Christian Blinders

When a Christian spouts off about all the other evidences and proofs out there that a biblical Jesus existed, other than, that is, the four gospels written by anonymous church-hired writers in the New Testament, demand they kindly provide these proofs.  Are they going to list Josephus or other Roman historians that either did not live during the time of Jesus or did not actually write about him per se, but rather the appearance of the new religion Christianity.

It is largely accepted that the few passages in Josephus that mention Jesus were added in later, as the paragraphs are out of context with the sentences that come before and after.   And even if a historian is found who lived during Jesus’ alleged lifetime and did write about him, all that proves is that a person named Jesus existed.  I believe in that part of the world, it is not an uncommon name.

All I ask for is evidence.  Christianity lost credibility for me when I realized that the bible is not true.  When I figured out that there were verses clearly put into it not because they were god’s teachings but because some religious group wanted to dictate certain laws and rules over the common people, and especially to subjugate certain people, most especially women, as is typical of all man-made, patriarchal religions.

Once I figured out that some verses in the bible couldn’t possibly be from god or god inspired, then all of a sudden the entire book became suspect.  How am I, with my puny little mind, supposed to weed out what is really from god and what isn’t really from god?   Between that and the blatant errors in the bible (god the all powerful can’t smite chariots made of iron?  Hello???), the bible stopped being, in my eyes, anything real.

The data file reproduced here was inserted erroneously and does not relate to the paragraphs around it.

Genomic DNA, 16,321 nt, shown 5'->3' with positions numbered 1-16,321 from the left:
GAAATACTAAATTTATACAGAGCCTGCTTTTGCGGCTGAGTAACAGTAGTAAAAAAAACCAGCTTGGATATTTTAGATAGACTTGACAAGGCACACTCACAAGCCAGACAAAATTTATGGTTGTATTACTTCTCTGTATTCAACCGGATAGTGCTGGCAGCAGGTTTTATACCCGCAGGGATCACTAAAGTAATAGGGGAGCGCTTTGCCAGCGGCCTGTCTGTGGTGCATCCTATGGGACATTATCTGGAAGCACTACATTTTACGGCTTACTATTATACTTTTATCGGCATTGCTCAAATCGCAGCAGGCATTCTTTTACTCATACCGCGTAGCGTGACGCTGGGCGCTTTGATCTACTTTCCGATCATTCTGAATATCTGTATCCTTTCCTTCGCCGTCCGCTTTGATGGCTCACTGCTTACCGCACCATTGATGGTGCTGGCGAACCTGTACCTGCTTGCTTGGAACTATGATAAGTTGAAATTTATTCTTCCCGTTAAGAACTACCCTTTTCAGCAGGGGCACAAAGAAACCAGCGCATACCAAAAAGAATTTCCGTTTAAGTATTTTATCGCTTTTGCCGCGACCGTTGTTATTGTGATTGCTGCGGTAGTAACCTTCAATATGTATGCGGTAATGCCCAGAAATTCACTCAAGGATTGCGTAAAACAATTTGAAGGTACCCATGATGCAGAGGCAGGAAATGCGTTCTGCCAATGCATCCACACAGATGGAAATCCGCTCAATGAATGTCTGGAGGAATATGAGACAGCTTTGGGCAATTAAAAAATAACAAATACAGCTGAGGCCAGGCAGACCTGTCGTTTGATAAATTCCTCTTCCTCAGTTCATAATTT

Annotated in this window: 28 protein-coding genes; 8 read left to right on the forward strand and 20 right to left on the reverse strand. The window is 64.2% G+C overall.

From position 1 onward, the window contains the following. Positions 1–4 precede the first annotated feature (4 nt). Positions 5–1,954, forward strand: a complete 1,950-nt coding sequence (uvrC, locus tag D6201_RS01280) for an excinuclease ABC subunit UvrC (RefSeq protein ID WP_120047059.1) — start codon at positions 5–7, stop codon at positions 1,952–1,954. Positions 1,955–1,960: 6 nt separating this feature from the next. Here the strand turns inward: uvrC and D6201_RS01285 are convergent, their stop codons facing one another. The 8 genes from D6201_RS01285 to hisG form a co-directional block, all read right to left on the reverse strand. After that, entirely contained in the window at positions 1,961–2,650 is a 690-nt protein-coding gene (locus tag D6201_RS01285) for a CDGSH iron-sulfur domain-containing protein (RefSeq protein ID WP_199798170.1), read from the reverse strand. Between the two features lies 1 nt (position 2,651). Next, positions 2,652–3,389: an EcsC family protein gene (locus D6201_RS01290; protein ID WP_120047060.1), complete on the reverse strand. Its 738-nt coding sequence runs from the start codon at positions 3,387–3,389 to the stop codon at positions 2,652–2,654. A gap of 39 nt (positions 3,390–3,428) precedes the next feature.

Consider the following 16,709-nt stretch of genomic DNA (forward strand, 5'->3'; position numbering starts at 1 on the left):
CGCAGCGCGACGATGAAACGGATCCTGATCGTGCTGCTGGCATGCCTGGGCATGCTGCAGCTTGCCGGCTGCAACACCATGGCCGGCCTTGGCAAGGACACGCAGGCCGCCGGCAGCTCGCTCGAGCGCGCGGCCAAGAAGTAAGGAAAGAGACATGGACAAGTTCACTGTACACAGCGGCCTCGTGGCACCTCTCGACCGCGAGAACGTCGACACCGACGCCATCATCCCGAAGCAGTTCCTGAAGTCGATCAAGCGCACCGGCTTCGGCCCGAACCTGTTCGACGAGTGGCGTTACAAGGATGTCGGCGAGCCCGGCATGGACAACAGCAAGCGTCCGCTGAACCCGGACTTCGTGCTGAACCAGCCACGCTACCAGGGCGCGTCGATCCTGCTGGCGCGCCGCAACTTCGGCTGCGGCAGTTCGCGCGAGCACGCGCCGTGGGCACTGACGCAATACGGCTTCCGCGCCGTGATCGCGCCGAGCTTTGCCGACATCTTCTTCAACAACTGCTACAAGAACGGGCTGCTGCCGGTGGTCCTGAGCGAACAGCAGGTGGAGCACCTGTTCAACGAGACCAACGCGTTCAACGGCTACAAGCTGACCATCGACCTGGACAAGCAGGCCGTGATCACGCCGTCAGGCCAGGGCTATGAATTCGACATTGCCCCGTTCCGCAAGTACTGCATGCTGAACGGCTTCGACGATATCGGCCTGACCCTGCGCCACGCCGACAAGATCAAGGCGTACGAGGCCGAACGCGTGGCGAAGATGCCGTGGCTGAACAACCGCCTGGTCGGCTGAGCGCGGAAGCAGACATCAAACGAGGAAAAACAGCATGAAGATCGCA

Some Christians readily admit the bible is nothing more than a fairy tale or myths–legends, etc.  But they still believe.  I fail to see how the religion can have a leg to stand on if the bible is not true, if the story of Adam and Eve and original sin is not true?  Without that story of original sin there ceases to be a need for religion, or god, or saviors.  There ceases to be a need for Christianity.  This is the only reason why the Christian bible still has the old testament included–because they need that all important absurd story of talking snakes and the original sin.